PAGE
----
Nothing can prepare you for the feeling that your body is failing you. A few months ago, my shoulder began to ache, a deep burning pain that wouldn’t subside no matter how much rest I gave it. Then, my other shoulder followed suit. I didn’t give it much thought initially because shoulder pain and surgeries run in my family, but then my hands and feet started to feel numb and tingly. One night my knees swelled up and felt warm to the touch. So, I did what almost everyone does when mysterious symptoms manifest and consulted Dr. Google. That is where I first began to delve into the complicated world of autoimmune diseases.
At first, I was convinced I was experiencing hypothyroidism, a disorder in which the immune system attacks the thyroid gland, causing symptoms such as weight gain, fatigue and joint and muscle pain. I met with my primary care doctor and we discussed having some blood work done. As the appointment drew to a close a thought crossed my mind. In truth, it was something I kept coming across online but was afraid to even voice because the idea of facing this disease terrified me. “Is there any way it could be rheumatoid arthritis?” I asked the doctor. “Absolutely,” he responded and added additional tests.
My blood work came back to show normal results for a myriad of thyroid tests, but there was one number that stood out in red and sent a shock down my spine — a positive rheumatoid factor. Visions of deformed fingers flashed through my mind. I knew enough about rheumatoid disease to know that it could lead to deformities, surgeries, and disability; a terrifying thought for a 36-year-old active woman with three sons to take care of.
Rheumatoid arthritis is an autoimmune disease in which the body’s immune system — which normally protects its health by attacking foreign substances like bacteria and viruses — mistakenly attacks the joints. It can lead to joint damage and deformity that cannot be reversed and is a systemic disease that can also affect the cardiovascular or respiratory systems.
After reviewing my blood work, I met with my doctor to discuss the results and he told me he would refer me to a rheumatologist. As it turns out, getting a proper diagnosis for an autoimmune disorder can be very complicated, time-consuming and expensive (and I was one of the “lucky” ones who had a positive blood test result). Women are four times more likely than men to develop an autoimmune disease, and the risk of death increases if you have one. Additionally, recent reports show that women’s pain is often not taken as seriously as men’s pain by doctors, so that can lead to a delayed diagnosis. Another obstacle is that there is currently a shortage of rheumatologists in the US, so many patients often wait several weeks or even months for their initial appointment. With rheumatoid arthritis, early diagnosis and intervention can be crucial to prevent joint damage and even deformity. My primary care doctor warned me that it may take some time to be seen by a rheumatologist and sent referrals to more than one specialist to move the process along.
As I waited for my appointment, a part of me held out hope that maybe this would all go away, and that I was one of the rare people who had a positive rheumatoid factor without a disease. After all, I didn’t even have the typical symptoms. Then one day, while sitting at the park, my hand began to ache and cramp up. It was an unusually cold spring day, but I knew deep down that the cold alone didn’t explain the issues I was having with my hand that continued to hurt throughout the day. About a week later, I spent a night tossing and turning due to foot pain. The next morning, I was disturbed to find one of my toes swollen. I have since given it the nickname “little sausage toe” as it has yet to return to normal. The pain that moved throughout my body every day was one thing, but the fatigue that came along with it proved to be debilitating for me. I am familiar with functioning while being very tired — after all, I am a mom who survived parenting three colicky babies, but this constant fatigue was different. I felt as though I was coming down with the flu, that achy tired all over feeling (and slight fever) that never went away.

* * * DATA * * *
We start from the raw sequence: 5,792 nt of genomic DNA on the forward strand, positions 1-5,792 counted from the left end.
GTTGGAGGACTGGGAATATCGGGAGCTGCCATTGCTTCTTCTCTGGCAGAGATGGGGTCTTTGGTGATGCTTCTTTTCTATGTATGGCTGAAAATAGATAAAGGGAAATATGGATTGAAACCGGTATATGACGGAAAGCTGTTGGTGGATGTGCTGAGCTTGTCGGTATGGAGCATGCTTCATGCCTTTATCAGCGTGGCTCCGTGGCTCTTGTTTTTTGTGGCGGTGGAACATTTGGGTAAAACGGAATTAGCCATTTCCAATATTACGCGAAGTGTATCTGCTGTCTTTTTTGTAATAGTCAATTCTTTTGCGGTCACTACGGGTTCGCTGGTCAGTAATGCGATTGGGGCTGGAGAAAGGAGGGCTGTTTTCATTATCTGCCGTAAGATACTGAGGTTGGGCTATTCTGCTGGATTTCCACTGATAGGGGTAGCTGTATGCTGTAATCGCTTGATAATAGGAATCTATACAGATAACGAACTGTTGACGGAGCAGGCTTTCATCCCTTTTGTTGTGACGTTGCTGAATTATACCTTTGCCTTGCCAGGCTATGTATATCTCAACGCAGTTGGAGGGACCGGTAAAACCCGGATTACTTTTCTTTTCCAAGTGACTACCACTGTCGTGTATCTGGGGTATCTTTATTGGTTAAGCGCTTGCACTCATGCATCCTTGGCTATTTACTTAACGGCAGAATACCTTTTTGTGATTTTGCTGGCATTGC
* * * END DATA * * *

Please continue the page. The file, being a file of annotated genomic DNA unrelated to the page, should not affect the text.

The day for my appointment with the rheumatologist finally arrived. At this point, I had already come to a place of acceptance that I would most likely be diagnosed with a disease that would change my life, and that is exactly what happened as the doctor confirmed that I have rheumatoid arthritis. I felt numb and overwhelmed as I drove home that day. I knew that this diagnosis was not a death sentence, that there were millions of people out there who faced more difficult struggles than me, but it’s still been a lot to process. I have had to mourn the loss of the person I was before, a person who took her health and vitality for granted.
I am still working on making adjustments. Learning not to push my body too hard has been difficult, having to tell my boys “Mom needs to rest for a minute.” Today I am much more careful about the food that I eat and the way that I move and exercise, which helps me to feel more in control but there is always the fear right below the surface.
Currently, I am in the early stages of this disease and my rheumatologist says that I can wait to take the strong “chemo” meds for now that are immunosuppressants and would leave me vulnerable to all kinds of infections. He also mentioned that there is no way to know how slowly or quickly things will progress. So, I’m trying not to take anything for granted. I find that I am no longer as concerned about how my body looks; that seems so trivial now. I just want to be as healthy as I can for myself and my family, and hopefully be an advocate for the millions of people living with an invisible illness every day.
A version of this article was originally posted in June 2019.
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